Last fall, an article in Inside Higher Ed authored by Judith Shapiro, President of the Teagle Foundation and former President of Barnard College, made the following statement:
“For the most part, however, faculty members have simply been missing in action when it comes to dealing with campus upheavals around race and racism.”
I agree with this statement, but I would expand it to say that faculty members have frequently been missing in action with regard to all kinds of controversial issues. At many (most?) institutions, faculty are rewarded with promotions, raises, and tenure first for their research (largely based on their individual efforts), second for their teaching (again, largely based on their individual efforts), and only third for their service, which would include working together with others to make their colleges congenial and productive places for the colleges’ diverse inhabitants. The faculty who produce the most work of direct benefit to themselves are largely those faculty who keep to themselves, focus on their own work, and stay out of the way of college conflagrations. Consistent with this statement, research has shown that faculty do not feel safe expressing views with which others may disagree until they have had the final promotion to full professor (not, as some people think, until they have tenure).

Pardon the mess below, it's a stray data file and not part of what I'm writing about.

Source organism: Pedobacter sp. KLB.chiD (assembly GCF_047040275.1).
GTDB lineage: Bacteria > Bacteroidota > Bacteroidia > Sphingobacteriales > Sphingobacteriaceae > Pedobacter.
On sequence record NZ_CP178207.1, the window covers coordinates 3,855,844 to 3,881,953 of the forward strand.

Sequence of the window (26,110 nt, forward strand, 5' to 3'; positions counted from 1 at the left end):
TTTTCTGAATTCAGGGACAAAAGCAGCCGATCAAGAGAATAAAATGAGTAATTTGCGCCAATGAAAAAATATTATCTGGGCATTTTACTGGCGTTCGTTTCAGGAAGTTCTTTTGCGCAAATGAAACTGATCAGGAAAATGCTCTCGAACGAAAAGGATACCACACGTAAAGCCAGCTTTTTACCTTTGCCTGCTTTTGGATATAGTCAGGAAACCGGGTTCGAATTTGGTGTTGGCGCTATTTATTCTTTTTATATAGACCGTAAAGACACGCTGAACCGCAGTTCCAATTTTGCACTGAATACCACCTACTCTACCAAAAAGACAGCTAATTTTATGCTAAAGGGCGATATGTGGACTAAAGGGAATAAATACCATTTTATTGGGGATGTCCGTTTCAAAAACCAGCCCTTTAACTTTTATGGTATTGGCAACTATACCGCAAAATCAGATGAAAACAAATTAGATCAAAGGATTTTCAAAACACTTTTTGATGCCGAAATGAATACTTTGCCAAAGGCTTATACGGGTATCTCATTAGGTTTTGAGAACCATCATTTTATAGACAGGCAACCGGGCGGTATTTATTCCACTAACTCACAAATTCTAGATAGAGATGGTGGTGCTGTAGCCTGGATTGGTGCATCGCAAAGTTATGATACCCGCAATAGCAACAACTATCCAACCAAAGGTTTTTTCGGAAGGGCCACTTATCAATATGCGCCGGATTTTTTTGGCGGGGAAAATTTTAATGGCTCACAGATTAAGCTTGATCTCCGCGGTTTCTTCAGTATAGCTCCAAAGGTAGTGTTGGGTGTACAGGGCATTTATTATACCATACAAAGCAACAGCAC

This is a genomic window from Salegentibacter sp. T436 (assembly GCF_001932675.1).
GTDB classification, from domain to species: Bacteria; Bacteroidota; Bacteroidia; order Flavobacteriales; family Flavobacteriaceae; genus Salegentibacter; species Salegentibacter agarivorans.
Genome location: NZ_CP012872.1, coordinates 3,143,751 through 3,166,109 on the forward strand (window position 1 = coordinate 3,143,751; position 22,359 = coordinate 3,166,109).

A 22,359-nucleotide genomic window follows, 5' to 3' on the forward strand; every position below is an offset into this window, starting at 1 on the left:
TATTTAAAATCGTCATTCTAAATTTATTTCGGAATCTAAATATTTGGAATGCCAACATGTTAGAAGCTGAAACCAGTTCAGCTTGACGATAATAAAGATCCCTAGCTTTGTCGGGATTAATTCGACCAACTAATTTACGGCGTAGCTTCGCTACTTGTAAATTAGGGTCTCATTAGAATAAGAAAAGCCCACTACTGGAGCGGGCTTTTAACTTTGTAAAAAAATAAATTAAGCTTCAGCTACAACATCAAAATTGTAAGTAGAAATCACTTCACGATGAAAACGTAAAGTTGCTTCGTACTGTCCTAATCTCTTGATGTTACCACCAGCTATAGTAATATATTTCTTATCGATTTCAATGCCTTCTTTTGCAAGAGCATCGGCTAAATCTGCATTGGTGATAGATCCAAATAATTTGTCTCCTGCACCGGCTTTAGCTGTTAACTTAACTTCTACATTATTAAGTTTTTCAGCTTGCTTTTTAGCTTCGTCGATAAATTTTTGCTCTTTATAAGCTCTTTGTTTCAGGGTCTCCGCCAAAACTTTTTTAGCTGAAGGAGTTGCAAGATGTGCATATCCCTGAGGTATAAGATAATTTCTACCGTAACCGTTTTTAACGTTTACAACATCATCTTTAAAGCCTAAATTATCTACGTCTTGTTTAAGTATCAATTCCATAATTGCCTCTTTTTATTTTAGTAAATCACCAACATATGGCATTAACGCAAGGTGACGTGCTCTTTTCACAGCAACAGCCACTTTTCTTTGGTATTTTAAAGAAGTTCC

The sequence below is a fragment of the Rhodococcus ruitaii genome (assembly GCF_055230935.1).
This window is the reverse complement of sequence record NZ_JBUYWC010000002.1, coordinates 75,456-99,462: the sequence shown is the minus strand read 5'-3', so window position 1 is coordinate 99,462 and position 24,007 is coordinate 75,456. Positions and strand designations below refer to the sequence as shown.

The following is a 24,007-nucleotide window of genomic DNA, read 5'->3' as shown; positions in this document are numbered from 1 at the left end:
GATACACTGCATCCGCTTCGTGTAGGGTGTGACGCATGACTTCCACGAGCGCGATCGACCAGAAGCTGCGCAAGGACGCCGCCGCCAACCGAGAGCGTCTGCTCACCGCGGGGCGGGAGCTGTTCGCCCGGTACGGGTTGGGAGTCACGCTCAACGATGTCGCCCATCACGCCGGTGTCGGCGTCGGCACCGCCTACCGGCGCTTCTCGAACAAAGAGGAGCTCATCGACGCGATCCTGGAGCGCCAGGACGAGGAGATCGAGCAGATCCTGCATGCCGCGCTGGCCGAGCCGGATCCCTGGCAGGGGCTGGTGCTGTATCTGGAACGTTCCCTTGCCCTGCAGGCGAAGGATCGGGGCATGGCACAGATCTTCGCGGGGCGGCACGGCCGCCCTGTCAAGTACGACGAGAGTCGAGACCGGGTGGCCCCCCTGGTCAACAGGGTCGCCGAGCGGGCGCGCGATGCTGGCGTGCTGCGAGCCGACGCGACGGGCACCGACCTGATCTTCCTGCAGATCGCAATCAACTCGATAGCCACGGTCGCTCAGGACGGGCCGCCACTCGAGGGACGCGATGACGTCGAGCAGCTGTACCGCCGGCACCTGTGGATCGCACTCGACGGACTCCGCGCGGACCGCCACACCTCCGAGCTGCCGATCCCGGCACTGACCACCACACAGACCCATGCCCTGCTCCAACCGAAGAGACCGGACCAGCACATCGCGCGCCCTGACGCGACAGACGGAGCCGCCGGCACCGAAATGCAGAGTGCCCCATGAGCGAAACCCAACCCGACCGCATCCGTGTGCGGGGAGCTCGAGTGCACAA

An example of these tendencies concerns credit transfer among the 19 undergraduate colleges of The City University of New York, at which approximately 10,000 students transfer each fall alone. Credit transfer is a controversial subject, just one reason being that whether the receiving college counts the credits or not can directly affect the college’s, as well as a department’s, funds, and whether faculty members have sufficient enrollment to teach certain courses. Although ensuring that credits transfer can benefit students, it can also mean depriving faculty and/or a college of something desirable to them. Thus it is no surprise that, although for over 40 years problems with credit transfer were seen as the worst problems for CUNY students, and although the faculty issued some statements about those problems, the faculty took no actions to solve the problems. When the central administration finally instituted a system (known as Pathways) that guaranteed credit transfer for some courses, and thus directly affecting some faculty’s courses, only then did some faculty spend significant amounts of time on the credit transfer issue, with most of those faculty objecting to Pathways, including filing law suits against it. This prompted one CUNY Distinguished Professor, in his testimony at a public hearing on Pathways, to say to the faculty in the audience: “Where have you been? Where have you been for 40 years?”
Although there is nothing wrong with working hard to benefit oneself, we also need to provide clear incentives for faculty to work together for the benefit of students, as well as for the rest of the higher education community.
There is more about these issues in my forthcoming book: Pathways to Reform: Credits and Conflict at The City University of New York, to be published early in the fall by Princeton University Press (https://www.amazon.com/Pathways-Reform-Conflict-University-Education/dp/0691169942/ref=tmm_hrd_swatch_0?_encoding=UTF8&qid=1494093848&sr=1-1).